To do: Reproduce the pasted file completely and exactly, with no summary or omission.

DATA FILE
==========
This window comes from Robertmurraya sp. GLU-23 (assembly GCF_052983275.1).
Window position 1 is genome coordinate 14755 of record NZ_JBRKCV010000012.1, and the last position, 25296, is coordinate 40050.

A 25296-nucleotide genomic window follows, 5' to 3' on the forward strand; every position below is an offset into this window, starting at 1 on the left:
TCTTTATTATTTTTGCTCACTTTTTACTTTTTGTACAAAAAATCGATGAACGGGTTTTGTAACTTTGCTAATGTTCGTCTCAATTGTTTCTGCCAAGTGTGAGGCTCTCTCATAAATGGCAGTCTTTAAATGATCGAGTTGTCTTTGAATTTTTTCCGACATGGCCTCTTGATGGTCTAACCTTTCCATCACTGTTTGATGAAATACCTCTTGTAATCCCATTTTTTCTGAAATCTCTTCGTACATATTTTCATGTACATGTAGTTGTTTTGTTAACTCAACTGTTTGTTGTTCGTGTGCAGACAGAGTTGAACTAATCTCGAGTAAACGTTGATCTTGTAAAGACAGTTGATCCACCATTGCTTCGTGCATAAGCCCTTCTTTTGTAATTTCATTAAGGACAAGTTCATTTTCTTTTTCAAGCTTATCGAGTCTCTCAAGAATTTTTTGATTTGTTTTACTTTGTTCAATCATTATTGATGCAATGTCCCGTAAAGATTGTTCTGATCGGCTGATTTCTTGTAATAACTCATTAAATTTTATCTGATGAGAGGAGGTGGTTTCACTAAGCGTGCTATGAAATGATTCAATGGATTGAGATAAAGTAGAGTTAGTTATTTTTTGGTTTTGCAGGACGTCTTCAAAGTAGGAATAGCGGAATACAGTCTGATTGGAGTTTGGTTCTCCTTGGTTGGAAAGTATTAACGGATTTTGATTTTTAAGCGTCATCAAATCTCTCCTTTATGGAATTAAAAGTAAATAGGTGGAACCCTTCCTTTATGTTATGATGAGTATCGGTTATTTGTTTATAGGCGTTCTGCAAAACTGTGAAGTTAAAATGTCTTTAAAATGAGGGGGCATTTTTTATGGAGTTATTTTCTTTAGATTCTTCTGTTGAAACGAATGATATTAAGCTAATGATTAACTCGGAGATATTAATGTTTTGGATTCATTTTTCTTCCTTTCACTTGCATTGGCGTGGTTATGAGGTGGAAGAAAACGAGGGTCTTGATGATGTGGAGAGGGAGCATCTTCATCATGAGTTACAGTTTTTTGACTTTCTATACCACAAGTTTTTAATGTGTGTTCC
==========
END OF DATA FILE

This window comes from Robertmurraya sp. GLU-23 (assembly GCF_052983275.1).
Window position 1 is genome coordinate 14755 of record NZ_JBRKCV010000012.1, and the last position, 25296, is coordinate 40050.

A 25296-nucleotide genomic window follows, 5' to 3' on the forward strand; every position below is an offset into this window, starting at 1 on the left:
TCTTTATTATTTTTGCTCACTTTTTACTTTTTGTACAAAAAATCGATGAACGGGTTTTGTAACTTTGCTAATGTTCGTCTCAATTGTTTCTGCCAAGTGTGAGGCTCTCTCATAAATGGCAGTCTTTAAATGATCGAGTTGTCTTTGAATTTTTTCCGACATGGCCTCTTGATGGTCTAACCTTTCCATCACTGTTTGATGAAATACCTCTTGTAATCCCATTTTTTCTGAAATCTCTTCGTACATATTTTCATGTACATGTAGTTGTTTTGTTAACTCAACTGTTTGTTGTTCGTGTGCAGACAGAGTTGAACTAATCTCGAGTAAACGTTGATCTTGTAAAGACAGTTGATCCACCATTGCTTCGTGCATAAGCCCTTCTTTTGTAATTTCATTAAGGACAAGTTCATTTTCTTTTTCAAGCTTATCGAGTCTCTCAAGAATTTTTTGATTTGTTTTACTTTGTTCAATCATTATTGATGCAATGTCCCGTAAAGATTGTTCTGATCGGCTGATTTCTTGTAATAACTCATTAAATTTTATCTGATGAGAGGAGGTGGTTTCACTAAGCGTGCTATGAAATGATTCAATGGATTGAGATAAAGTAGAGTTAGTTATTTTTTGGTTTTGCAGGACGTCTTCAAAGTAGGAATAGCGGAATACAGTCTGATTGGAGTTTGGTTCTCCTTGGTTGGAAAGTATTAACGGATTTTGATTTTTAAGCGTCATCAAATCTCTCCTTTATGGAATTAAAAGTAAATAGGTGGAACCCTTCCTTTATGTTATGATGAGTATCGGTTATTTGTTTATAGGCGTTCTGCAAAACTGTGAAGTTAAAATGTCTTTAAAATGAGGGGGCATTTTTTATGGAGTTATTTTCTTTAGATTCTTCTGTTGAAACGAATGATATTAAGCTAATGATTAACTCGGAGATATTAATGTTTTGGATTCATTTTTCTTCCTTTCACTTGCATTGGCGTGGTTATGAGGTGGAAGAAAACGAGGGTCTTGATGATGTGGAGAGGGAGCATCTTCATCATGAGTTACAGTTTTTTGACTTTCTATACCACAAGTTTTTAATGTGTGTTCC